We are grateful to our supporters who make our work possible:

NYC Department of Small Business Services: Avenue NYC Grant, Strategic Impact Grant, and Support for Revitalization of the Jamaica Avenue Clock

Council Member I. Daneek Miller (District 27): Support for Revitalization of the Jamaica Avenue Clock

JFKIAT and Partners (4GOOD Community Philanthropic Program): Programmatic Support for FY22

City Council District 24: Tree Pit Revitalization Support

Office of Queens Borough President Donovan Richards: General Operating and Programmatic Support

Additional In-Kind Support, Friends, and/or  All-Around Helpful Partners and Colleagues Making Jamaica Great. We Appreciate YOU!

Home Depot-Support of Parsons Clean Up

Mattone Investors-Support of Parsons Clean Up

Golden Krust, Popeye’s and Dunkin at Parsons Public Space-Support of Parsons Clean Up

SEQ Clean UP-Multiple Downtown Clean Up Initiatives

Cambria Heights Florist-Support of Parsons Clean Up

Lindon Studios-Support of Parsons Clean Up

Greater Jamaica Development Corporation

Jamaica Center for Arts and Learning

York College and the SBDC

Queens Chamber of Commerce

King Manor Museum

Cultural Collaborative Jamaica

A Better Jamaica

Our World Media

Sutphin Boulevard BID

165th Street BID

Where’s the Jamaica Center Clock?! Don’t panic. The clock is in good hands :)

Don’t panic. The famous Jamaica Center clock is in good hands! Thanks to generous support from Council Member I. Daneek Miller, NYC Small Business Services; Greater Jamaica Development Corporation, our BID and Save America's Clocks have teamed up to restore this historic landmark street clock back to its former glory! We’ll have updates as we move forward but we’re hoping the clock will be back up sometime in the summer! For Additional Information visit the full NY Times article on the clock's history and renovation here. See the below photos from last Thursday's removal of the clock and view the Instagram story here!

Jamaica Avenue: Not Just Surviving…But Thriving!

The COVID-19 pandemic has decimated retail across the city and nation, but downtown Jamaica serves as a beacon of hope as new businesses, independent and national, continue to open on the Avenue.

Most recently we welcomed the long-awaited Target, located in the lower-level of (160-08 Jamaica Avenue), just below Burlington. Here you’ll find a nice selection of groceries (plenty of organics too!), games, cute lamps, general home goods and a new CVS pharmacy.

Just a couple blocks east at the corner of Union Hall and Jamaica Avenue is another newcomer—Jamaican Flavors (162-02 Jamaica Avenue), selling patties, coco bread and some delectable looking desserts (look for the blue awning). Of course our team is eagerly awaiting the opening of Jollibee (skip to our article below to read our detective work regarding what we can expect when the Jamaica Avenue location finally opens).

And, in case you missed the pics a few weeks ago, we’re resharing photos from our BID’s ribbon-cutting parade last month, when we celebrated five new businesses that have opened, survived, and thrived on the Avenue since the start of the pandemic. Our BID, along with several of our elected officials, stopped by Dunkin Donuts (163-18 Jamaica Avenue)Diamond Braces (166-16 Jamaica Avenue)European Wax (166-16 Jamaica Avenue)MA Perfume (165-12 Jamaica Avenue) and Hook and Reel (161-21 Jamaica Avenue), allowing each store owner or manager to cut the ribbon, meet their local representatives and get the warm welcome they deserve, all set to background music by brass band Underground Horns.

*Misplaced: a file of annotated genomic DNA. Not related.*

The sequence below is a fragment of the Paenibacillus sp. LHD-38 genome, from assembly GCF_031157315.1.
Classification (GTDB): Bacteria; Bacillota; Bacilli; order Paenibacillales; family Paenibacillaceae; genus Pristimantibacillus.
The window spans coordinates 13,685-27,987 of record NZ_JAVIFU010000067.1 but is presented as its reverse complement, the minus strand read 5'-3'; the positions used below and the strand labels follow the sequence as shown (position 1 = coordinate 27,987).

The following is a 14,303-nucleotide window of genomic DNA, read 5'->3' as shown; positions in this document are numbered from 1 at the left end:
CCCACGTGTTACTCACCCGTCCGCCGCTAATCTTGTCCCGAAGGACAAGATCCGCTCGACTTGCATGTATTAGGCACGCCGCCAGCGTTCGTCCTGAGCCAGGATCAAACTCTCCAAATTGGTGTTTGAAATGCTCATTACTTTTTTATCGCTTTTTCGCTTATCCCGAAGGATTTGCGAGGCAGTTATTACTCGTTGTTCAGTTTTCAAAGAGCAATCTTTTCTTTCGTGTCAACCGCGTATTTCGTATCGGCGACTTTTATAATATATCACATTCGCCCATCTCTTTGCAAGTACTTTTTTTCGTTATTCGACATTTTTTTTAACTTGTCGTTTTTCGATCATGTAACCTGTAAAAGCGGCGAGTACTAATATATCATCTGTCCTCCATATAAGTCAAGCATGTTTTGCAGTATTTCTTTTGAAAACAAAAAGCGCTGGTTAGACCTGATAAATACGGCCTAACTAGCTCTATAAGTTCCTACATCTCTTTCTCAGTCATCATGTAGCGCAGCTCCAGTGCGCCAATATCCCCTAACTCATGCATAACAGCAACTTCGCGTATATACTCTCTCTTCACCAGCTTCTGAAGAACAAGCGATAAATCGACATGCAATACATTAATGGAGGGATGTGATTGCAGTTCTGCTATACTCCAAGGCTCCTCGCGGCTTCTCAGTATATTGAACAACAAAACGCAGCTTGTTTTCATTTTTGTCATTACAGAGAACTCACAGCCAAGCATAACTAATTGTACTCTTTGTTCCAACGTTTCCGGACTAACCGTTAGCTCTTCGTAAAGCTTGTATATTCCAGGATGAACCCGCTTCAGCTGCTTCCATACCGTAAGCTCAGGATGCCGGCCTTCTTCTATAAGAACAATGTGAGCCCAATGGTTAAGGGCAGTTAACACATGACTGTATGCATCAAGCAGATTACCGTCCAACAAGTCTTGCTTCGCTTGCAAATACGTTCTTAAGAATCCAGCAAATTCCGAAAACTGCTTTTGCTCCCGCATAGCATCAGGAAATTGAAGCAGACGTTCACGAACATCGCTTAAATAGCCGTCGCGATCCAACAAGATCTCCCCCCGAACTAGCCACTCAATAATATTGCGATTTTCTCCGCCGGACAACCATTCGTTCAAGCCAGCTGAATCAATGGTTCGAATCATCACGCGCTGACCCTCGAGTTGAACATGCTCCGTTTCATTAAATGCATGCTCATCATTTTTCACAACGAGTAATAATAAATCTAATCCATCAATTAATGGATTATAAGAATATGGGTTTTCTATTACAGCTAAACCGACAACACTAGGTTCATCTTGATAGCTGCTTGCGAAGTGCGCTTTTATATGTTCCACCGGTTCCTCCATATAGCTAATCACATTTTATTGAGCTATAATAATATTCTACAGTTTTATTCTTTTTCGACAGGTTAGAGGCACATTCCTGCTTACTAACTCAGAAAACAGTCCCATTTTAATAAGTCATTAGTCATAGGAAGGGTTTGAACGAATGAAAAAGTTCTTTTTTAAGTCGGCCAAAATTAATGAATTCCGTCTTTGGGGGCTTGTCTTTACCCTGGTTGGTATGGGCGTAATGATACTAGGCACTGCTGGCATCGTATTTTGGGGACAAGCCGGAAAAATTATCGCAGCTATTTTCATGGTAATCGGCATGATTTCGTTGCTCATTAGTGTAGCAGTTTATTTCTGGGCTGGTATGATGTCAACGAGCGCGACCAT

You can view coverage of the ribbon-cutting parade here and here and view the photos of the event here. Special thanks to Queens Borough President Donovan Richards from coming out to our special event along with Council Members Adrienne Adams, I. Daneek Miller, and Assembly Member Alicia Hyndman. 

View the rest of our e-newsletter here.

I Love Jamaica Ave Campaign

We are excited to kickoff our ‘I Love Jamaica Ave’ campaign where each day of February we will feature a profile on a well-known person in downtown Jamaica and Southeast Queens. This campaign aims to show love to downtown Jamaica for the businesses, culture and history of our great community. Below are each of the profiles we have done this month. Please visit the link on the photo to visit our Instagram account to read up daily on each of our featured profiles.

February 1

Jennifer Furioli, Executive Director at the Jamaica Center BID

February 2

Tyra Emerson, Executive Director at Cultural Collaborative Jamaica

February 3

DJ Nett, Founder of SEQ Cleanup Initiative

February 4

Al Reynolds, Project Director of Neighborhood Initiatives at Literary Inc.

February 5

Natasha Morales and Candita Semone, co-owners of Make Me Over Beauty Bar

February 6

Dawn Kelly, Owner of The Nourish Spot

February 7

Greg Mays, Executive Director of A Better Jamaica

February 8

Jennifer Delatour, Program Director at Jamaica Community Partnership (Sheltering Arms)

February 9

Courtney Ffrench, Interim Artistic Director at Jamaica Center for Arts & Learning

February 10

Yvonne Reddick, District Manager of Queens Community Board

February 11

Aleeia Abraham, Founder of BlaQue Resource Network

February 12

Elena Calderon, Owner of Rincon Salvadoreno

February 13

Heron Hargrave, Founder of Ballin4Peace

February 14

Nat Valentine, Independent Photographer

February 15

Dianna Rose, Founder of the Laurelton Farmers Market

February 16

Melva Miller, CEO at the Association for a Better NY

February 17

Norman Fairweather, COO at First Presbyterian Church and a Jamaica Center BID Board Member

February 18

Khadijah Faison, Sergeant at the NYPD 103rd Precinct and Community Affairs

February 19

Lady Pauline Swift, Founder of Our World Media
Carl Clay, Founder of the Black Spectrum Theatre
Kerri Edge, Founder of Edge School of the Arts
Henry Arroyo, Owner of Henry's Carrot Cakes
Adrienne Whaley, Founder of Queens Underground Film Fest
Bryan Atkins, Branch Manager at Chase and a Jamaica Center BID Board Member